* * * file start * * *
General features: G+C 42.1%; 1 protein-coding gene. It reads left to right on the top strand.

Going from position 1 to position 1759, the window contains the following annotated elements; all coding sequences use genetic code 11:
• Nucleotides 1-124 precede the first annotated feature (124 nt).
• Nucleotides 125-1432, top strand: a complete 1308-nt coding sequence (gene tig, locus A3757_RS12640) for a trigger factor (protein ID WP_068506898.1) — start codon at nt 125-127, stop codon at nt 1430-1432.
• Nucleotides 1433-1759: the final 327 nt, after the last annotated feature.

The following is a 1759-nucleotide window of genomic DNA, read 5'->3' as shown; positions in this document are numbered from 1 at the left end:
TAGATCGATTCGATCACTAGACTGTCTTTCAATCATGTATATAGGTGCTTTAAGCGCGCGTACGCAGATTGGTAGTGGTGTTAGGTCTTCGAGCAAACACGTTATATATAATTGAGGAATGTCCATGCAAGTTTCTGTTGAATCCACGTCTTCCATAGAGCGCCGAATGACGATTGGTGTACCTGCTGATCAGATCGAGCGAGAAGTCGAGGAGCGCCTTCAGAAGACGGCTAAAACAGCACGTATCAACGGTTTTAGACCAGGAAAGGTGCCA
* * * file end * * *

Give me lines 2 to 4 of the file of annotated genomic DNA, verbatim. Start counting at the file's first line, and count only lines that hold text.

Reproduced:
Going from position 1 to position 1759, the window contains the following annotated elements; all coding sequences use genetic code 11:
• Nucleotides 1-124 precede the first annotated feature (124 nt).
• Nucleotides 125-1432, top strand: a complete 1308-nt coding sequence (gene tig, locus A3757_RS12640) for a trigger factor (protein ID WP_068506898.1) — start codon at nt 125-127, stop codon at nt 1430-1432.